KASB releases data tools on district budget allocationScott Rothschild
How much of your school district’s budget is spent on instruction? How much on other student services like counselors, nurses, libraries and instructional technology? How much on food service and transportation? How much to build and operate school facilities?
Based on last year’s final budget data, KASB has created two data tools to easily display how each school district in the state allocated its total funding between 11 budget “functions” – the major categories of school expenditures.
You can access this information on the KASB website by hovering over “Research” at the top of the page then clicking on “District Level Data.” (Or follow this link.) Then click on “Percent of Budget by Instruction and Other Functions.” You will have two choices.
Click on “Interactive Tool” (or follow this link) to a Tableau program that allow you to select a district and view or download a pie chart, area chart or table with all 11 budget areas, or simplified charts and tables with three broad categories: direct support for students and teachers; buildings, grounds and operations; and central services and general administrations.
Click on “Excel File” (or follow this link) to download an excel file to see a pie chart and data for each district by entering a USD number.
School leaders can use this data to easily show to board members, patrons and legislators how they spend their financial resources, and use to discuss why they make those decisions, what additional needs they have and how additional resources would be used.
You can copy these charts for district publications, presentations or social media.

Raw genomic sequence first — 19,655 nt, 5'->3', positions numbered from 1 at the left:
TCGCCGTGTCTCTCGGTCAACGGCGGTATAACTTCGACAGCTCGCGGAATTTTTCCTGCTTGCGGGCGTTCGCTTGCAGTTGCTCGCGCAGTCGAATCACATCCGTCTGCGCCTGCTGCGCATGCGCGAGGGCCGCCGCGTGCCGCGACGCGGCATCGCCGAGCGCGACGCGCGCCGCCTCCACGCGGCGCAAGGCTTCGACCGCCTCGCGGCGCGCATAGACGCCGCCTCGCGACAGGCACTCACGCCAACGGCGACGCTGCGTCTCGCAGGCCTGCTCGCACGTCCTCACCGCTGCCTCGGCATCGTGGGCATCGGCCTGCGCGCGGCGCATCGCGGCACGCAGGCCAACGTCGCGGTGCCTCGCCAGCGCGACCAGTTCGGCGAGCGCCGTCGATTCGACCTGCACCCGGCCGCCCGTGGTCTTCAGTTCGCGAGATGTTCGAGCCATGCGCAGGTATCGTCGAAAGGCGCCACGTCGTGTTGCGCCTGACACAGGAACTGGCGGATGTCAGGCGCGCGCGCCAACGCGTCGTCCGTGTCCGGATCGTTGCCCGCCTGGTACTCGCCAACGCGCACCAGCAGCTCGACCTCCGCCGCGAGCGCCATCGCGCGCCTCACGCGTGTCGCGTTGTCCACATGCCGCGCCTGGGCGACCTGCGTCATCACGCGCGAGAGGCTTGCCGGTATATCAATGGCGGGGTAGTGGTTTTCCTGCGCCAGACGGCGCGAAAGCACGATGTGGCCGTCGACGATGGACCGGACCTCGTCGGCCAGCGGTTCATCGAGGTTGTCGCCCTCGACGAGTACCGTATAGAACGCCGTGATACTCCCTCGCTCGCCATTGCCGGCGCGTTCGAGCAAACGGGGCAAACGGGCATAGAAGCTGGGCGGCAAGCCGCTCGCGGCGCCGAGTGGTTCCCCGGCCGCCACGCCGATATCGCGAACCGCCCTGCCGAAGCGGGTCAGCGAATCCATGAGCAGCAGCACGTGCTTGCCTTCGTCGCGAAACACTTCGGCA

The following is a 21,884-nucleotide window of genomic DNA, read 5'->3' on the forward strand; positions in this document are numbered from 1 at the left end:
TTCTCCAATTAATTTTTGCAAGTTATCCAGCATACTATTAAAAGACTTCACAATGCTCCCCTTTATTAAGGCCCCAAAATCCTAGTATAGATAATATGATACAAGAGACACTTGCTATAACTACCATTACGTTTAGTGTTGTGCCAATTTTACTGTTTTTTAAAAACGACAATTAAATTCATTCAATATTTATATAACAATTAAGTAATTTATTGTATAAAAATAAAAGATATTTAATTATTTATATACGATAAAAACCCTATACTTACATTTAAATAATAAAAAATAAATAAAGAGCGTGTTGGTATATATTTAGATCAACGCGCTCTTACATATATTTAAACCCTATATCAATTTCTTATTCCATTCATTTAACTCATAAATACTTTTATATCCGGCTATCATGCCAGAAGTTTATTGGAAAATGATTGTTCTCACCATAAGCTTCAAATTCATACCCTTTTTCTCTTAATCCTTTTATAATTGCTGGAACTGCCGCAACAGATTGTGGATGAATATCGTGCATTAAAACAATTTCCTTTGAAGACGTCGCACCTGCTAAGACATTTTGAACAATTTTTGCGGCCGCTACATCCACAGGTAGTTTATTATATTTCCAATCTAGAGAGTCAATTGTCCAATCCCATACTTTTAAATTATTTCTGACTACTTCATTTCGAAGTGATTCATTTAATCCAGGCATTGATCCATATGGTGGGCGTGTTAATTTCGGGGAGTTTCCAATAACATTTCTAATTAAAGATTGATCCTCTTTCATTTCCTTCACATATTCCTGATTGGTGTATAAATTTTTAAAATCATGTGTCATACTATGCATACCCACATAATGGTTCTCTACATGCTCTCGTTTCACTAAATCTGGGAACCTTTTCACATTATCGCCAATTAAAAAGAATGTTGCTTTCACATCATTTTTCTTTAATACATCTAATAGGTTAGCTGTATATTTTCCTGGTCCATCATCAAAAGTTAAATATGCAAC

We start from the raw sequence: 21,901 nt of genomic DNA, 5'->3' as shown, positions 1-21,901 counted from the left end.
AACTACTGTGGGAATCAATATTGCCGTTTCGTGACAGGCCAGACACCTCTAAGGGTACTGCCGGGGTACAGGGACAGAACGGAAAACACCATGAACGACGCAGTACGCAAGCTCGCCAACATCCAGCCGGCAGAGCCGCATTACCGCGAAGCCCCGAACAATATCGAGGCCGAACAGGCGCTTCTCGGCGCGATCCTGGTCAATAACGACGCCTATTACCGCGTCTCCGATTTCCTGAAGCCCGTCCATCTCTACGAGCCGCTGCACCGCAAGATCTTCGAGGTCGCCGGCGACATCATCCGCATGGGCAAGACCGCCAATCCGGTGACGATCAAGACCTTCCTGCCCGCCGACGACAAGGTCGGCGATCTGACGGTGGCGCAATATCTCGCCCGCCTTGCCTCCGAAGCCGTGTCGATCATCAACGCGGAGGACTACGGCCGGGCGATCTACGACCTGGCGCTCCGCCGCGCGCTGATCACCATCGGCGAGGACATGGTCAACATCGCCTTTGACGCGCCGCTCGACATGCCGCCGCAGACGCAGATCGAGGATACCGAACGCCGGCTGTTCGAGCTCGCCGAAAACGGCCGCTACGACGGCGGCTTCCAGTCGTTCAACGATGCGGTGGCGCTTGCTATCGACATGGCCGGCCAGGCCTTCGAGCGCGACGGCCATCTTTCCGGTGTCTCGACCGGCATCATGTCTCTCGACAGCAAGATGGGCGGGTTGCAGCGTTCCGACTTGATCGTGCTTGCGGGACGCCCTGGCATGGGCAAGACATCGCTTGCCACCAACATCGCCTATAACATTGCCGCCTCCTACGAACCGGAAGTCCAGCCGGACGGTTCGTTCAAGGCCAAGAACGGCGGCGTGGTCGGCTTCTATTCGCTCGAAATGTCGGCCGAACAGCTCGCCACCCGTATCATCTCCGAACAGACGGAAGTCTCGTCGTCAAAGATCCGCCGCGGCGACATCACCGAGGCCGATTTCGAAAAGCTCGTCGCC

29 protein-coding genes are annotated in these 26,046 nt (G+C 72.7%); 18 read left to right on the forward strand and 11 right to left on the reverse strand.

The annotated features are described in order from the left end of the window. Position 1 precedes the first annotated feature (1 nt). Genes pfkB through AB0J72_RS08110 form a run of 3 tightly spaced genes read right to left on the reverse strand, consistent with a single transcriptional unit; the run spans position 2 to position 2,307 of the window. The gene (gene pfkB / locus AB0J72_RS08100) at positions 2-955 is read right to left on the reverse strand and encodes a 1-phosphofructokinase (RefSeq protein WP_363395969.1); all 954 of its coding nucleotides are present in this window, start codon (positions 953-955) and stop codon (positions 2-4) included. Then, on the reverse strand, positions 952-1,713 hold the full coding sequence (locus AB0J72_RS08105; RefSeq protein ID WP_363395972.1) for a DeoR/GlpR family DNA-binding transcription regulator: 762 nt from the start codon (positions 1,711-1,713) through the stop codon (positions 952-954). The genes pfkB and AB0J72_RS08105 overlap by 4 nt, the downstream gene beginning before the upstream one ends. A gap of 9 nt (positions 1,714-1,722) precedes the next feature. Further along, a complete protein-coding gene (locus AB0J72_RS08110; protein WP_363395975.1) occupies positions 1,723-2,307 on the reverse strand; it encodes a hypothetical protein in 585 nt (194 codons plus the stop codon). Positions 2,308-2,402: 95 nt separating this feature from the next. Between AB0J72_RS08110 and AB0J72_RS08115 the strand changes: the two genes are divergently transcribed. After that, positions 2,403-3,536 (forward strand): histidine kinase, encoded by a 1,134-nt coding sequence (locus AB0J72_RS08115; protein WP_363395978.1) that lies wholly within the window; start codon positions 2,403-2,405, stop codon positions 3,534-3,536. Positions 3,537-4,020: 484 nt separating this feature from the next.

It is important to note that there is no “correct” percentage of budget to spend on any category. There is a state “policy goal” that that 65 percent of education funding provided by the state should be spent on “instruction” or “in the classroom” – but the law does not define what “in the classroom” means. There is no clear evidence that spending a certain percentage of funding on instruction – at the expense of other budget functions – provides better outcomes.
In fact, differences in budget percentages will be due as much or more to local district differences as local choices. A district with a large bond issue due to enrollment growth or recent renovations will spend more on debt service. A district that must transport more students for longer distances will spend more on transportation. A district hosting a special education cooperative and hiring teachers will spend more instruction. A district with more small school buildings will spend more on school administration. A district with older facilities will spend more on operations and maintenance.
However, school districts statewide spend 75 percent of funds on direct support for teachers and students, about 20 percent to build and operate school facilities, and less than five percent on general administration and central services.